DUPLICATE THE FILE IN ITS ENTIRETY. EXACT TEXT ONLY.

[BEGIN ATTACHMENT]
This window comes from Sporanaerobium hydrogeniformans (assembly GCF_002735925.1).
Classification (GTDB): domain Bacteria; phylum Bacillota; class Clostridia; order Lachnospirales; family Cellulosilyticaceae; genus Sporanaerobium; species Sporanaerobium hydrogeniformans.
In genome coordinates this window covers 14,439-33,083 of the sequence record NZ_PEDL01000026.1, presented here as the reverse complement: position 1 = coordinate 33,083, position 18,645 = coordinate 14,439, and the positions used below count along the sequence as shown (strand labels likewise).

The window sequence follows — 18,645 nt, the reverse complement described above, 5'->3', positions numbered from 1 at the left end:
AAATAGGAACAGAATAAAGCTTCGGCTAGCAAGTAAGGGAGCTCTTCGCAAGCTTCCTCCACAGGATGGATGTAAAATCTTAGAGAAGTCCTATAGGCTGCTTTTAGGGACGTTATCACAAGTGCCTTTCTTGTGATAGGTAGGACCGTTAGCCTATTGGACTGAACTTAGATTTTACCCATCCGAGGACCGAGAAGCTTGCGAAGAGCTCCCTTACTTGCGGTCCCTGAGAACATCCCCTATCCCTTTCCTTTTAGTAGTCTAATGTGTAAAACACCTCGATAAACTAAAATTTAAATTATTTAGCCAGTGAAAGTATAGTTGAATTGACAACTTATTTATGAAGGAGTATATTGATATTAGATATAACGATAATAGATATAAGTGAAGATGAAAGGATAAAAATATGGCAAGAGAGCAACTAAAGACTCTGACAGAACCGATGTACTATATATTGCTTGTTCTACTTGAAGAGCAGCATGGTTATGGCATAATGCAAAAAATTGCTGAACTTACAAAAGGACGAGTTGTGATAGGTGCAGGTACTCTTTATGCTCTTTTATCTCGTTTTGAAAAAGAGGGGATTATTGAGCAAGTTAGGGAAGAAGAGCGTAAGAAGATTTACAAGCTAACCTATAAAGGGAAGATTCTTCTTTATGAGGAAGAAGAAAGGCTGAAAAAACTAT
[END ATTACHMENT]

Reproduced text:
This window comes from Sporanaerobium hydrogeniformans (assembly GCF_002735925.1).
Classification (GTDB): domain Bacteria; phylum Bacillota; class Clostridia; order Lachnospirales; family Cellulosilyticaceae; genus Sporanaerobium; species Sporanaerobium hydrogeniformans.
In genome coordinates this window covers 14,439-33,083 of the sequence record NZ_PEDL01000026.1, presented here as the reverse complement: position 1 = coordinate 33,083, position 18,645 = coordinate 14,439, and the positions used below count along the sequence as shown (strand labels likewise).

The window sequence follows — 18,645 nt, the reverse complement described above, 5'->3', positions numbered from 1 at the left end:
AAATAGGAACAGAATAAAGCTTCGGCTAGCAAGTAAGGGAGCTCTTCGCAAGCTTCCTCCACAGGATGGATGTAAAATCTTAGAGAAGTCCTATAGGCTGCTTTTAGGGACGTTATCACAAGTGCCTTTCTTGTGATAGGTAGGACCGTTAGCCTATTGGACTGAACTTAGATTTTACCCATCCGAGGACCGAGAAGCTTGCGAAGAGCTCCCTTACTTGCGGTCCCTGAGAACATCCCCTATCCCTTTCCTTTTAGTAGTCTAATGTGTAAAACACCTCGATAAACTAAAATTTAAATTATTTAGCCAGTGAAAGTATAGTTGAATTGACAACTTATTTATGAAGGAGTATATTGATATTAGATATAACGATAATAGATATAAGTGAAGATGAAAGGATAAAAATATGGCAAGAGAGCAACTAAAGACTCTGACAGAACCGATGTACTATATATTGCTTGTTCTACTTGAAGAGCAGCATGGTTATGGCATAATGCAAAAAATTGCTGAACTTACAAAAGGACGAGTTGTGATAGGTGCAGGTACTCTTTATGCTCTTTTATCTCGTTTTGAAAAAGAGGGGATTATTGAGCAAGTTAGGGAAGAAGAGCGTAAGAAGATTTACAAGCTAACCTATAAAGGGAAGATTCTTCTTTATGAGGAAGAAGAAAGGCTGAAAAAACTAT